What you should put in a disaster pack

Inc. Magazine

My family survived Hurricane Irma, then Maria on St. Thomas in the U.S. Virgin Islands. Then, I was sitting on my couch when a small earthquake struck in Los Angeles.

I likely am not the only one with disaster prep on my mind.

If you want to be prepared, there are some key things you should have in a bag that you can grab when you need to get out of the house quickly. The pack is meant to get you through the first few days after a disaster when you won’t be able to use your ATM card and possibly your cellphone. The items I recommend apply for a hurricane, tornado or other disaster prep situations.

If you don’t want to put a pack together, you can buy bags that a ready to go. These are FEMA-approved and sold in one-person, two-people and family packs. Amazon also sells a Bug Out Bag that is nicely equipped. But there are some things of your own that you will need to add.

Identification: Travelers with valid IDs have an easier time evacuating from airports than those who don’t.

Depending on the kind of emergency, you’ll also need your ID to access bank accounts and claim other assets you hold. During evacuations, authorities need to keep records of people who are moved or rescued, and it’s easier to register for help with FEMA when you can demonstrate who you are.

Make a copy of your driver’s license and put that, along with your passport, in a waterproof pouch or plastic bag that zips shut. Keep this in a safe place that you also can access easily.

(Important financial documents should be kept in a home safe or bank safe deposit box and copies uploaded to the cloud.)

Cash: After a disaster, it is likely that no one will be able to process your credit card, so you’ll need money for food, fuel, transport and more. Have at least $250 in your go bag and make sure it’s in relatively small bills. Keep it with your passport in your waterproof pouch.

Water and a good water filter: The U.S. government states that in an emergency, you should assume you’ll need at least one gallon of water per day per person for drinking and sanitation. Keep one full water bottle in your bag and a portable way of purifying water.

Get a compact purification tube, which can filter up to 1,000 liters of water and remove 99 percent of bacteria.

Emergency whistle: One of the main issues in the aftermath of the earthquake in Mexico City was people trapped in buildings. If trapped, you’ll need to signal rescue workers without losing your voice or expending precious energy.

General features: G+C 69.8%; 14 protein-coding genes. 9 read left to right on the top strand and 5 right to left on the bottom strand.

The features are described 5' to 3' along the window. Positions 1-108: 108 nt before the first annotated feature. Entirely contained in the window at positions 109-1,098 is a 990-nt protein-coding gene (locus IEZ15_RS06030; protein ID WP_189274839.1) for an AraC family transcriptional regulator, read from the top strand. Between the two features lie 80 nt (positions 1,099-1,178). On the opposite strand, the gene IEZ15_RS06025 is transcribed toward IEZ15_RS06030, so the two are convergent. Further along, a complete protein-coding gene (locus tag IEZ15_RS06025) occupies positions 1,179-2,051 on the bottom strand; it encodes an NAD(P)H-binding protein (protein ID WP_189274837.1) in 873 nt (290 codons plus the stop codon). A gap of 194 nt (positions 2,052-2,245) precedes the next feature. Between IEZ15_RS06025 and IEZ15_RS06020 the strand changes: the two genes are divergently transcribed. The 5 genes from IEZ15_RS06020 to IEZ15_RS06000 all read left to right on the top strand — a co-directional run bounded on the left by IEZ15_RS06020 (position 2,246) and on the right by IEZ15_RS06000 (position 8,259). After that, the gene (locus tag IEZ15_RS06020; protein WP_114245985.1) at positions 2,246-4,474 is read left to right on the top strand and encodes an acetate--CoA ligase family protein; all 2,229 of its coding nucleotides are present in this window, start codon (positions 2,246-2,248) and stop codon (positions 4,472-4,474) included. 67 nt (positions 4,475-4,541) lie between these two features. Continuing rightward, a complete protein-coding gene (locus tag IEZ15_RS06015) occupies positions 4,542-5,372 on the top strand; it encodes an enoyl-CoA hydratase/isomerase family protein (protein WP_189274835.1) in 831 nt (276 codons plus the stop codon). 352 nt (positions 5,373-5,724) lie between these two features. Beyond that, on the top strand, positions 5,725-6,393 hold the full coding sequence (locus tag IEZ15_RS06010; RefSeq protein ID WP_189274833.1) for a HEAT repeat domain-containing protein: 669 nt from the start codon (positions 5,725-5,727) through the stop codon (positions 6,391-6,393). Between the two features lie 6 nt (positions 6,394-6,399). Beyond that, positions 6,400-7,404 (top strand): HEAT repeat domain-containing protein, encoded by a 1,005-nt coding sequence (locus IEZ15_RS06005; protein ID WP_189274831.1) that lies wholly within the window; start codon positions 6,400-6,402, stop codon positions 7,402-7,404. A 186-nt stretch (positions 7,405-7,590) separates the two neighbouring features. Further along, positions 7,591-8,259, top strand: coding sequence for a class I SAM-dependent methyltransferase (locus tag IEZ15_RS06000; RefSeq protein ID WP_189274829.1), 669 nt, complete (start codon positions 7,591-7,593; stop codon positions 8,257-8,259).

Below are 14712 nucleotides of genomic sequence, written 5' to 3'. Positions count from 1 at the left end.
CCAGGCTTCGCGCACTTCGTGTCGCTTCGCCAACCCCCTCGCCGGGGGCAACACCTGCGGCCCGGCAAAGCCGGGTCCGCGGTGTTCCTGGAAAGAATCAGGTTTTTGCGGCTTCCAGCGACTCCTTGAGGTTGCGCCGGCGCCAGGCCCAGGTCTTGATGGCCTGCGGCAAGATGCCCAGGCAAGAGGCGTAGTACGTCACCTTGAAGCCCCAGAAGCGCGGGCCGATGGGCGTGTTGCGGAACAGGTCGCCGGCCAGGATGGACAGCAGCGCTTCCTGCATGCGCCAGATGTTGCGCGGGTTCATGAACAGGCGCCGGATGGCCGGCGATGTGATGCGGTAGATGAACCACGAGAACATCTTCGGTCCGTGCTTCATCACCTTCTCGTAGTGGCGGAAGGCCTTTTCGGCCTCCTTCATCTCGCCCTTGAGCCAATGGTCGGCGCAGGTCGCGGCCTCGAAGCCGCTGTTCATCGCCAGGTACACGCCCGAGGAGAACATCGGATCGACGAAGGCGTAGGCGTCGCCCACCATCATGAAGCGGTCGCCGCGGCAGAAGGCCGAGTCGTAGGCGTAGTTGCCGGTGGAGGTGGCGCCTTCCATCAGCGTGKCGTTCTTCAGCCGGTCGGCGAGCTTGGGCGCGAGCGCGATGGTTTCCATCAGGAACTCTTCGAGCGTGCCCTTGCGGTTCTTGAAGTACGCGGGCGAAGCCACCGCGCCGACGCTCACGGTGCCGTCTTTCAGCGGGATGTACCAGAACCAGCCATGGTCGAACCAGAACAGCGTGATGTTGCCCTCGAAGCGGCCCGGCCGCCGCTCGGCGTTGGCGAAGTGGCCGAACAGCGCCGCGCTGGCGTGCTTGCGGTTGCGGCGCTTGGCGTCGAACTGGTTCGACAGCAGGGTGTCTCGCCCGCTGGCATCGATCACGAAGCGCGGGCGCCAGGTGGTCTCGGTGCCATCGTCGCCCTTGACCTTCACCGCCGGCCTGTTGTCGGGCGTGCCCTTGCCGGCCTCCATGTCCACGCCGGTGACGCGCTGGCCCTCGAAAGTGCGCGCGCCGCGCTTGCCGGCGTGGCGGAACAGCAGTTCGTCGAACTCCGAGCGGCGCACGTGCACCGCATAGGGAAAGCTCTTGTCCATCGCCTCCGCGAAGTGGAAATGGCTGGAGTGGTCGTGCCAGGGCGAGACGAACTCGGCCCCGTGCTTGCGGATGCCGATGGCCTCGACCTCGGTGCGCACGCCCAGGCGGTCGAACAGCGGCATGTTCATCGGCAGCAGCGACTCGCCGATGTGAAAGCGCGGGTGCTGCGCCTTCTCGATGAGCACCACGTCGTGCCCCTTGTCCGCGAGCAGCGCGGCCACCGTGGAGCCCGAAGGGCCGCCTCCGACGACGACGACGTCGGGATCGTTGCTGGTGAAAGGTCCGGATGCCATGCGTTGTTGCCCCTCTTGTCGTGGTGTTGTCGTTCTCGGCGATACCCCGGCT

First aid kit: Your kit should include pain killers (both pills and sprays), bandages, gauze, scissors, tape, hydrogen peroxide and any medications you need. Take contact solution and extra contacts and/or an extra set of glasses.

Hand sanitizer and other sanitary supplies: Hygiene is critical during a crisis. Fail to maintain it and you could become infected or contaminated. Keep the following in your bag: one roll of toilet paper, hand sanitizer, soap and mouthwash. Women should pack tampons and/or pads.

A solar-powered radio and cellphone charger: One of the most helpful things I could do for my family during the hurricanes was to text them weather updates. Because they had no internet, they were blind to what was coming next, so I was their connection to critical information about the next hurricane.

Having a charged device is a big help in a crisis. You should assume you’ll be without power for days or even weeks, so get a combination radio, cellphone charger and flashlight. There are solar-powered and hand-crank ones.

Clothes: Take lightweight items: underwear, a jacket, a poncho, a hat. Remember that go bags should be filled according to climate and region. If you’re in a cold climate, add lightweight emergency blankets; if you’re in a warm, mosquito-ridden climate, take bug spray and sunscreen.

Food: You may need to walk for miles and overcome obstacles during an evacuation. Your body will need fuel, especially if it’s cold out (you burn more calories in the cold).

Have food supplies that can last about five days and remember utensils. Bring high-calorie foods like trail mix, chocolate and dried foods and keep the weight low. MREs (meals-ready-to-eat) and pop-top cans of tuna are also good. Remember these expire, so check the date before consuming anything and replace them regularly.

If you can, make your go bag a bright color because this helps emergency workers spot you. If you need to, you can smear mud on it to avoid being spotted by looters.

If you’re in an earthquake-prone area, be sure to have emergency supplies in your vehicle as well as at home because you may not be able to get back to your house. Prioritize water and a first aid kit.

Depending on how long you’re without power and water, it’s good to have body wipes on hand. You won’t be able to shower, and it’s an easy way to stay somewhat clean.

If you have loved ones you feel are less likely to prepare than you, consider a prep bag for them as holiday gifts.

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